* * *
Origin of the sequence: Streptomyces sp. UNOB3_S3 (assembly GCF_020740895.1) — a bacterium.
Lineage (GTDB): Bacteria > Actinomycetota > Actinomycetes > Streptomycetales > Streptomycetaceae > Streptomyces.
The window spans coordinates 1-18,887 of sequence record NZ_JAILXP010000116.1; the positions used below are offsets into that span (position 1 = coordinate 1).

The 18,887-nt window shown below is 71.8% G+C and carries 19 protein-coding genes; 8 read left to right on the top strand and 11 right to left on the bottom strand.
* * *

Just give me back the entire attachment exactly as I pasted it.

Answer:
Origin of the sequence: Streptomyces sp. UNOB3_S3 (assembly GCF_020740895.1) — a bacterium.
Lineage (GTDB): Bacteria > Actinomycetota > Actinomycetes > Streptomycetales > Streptomycetaceae > Streptomyces.
The window spans coordinates 1-18,887 of sequence record NZ_JAILXP010000116.1; the positions used below are offsets into that span (position 1 = coordinate 1).

The 18,887-nt window shown below is 71.8% G+C and carries 19 protein-coding genes; 8 read left to right on the top strand and 11 right to left on the bottom strand.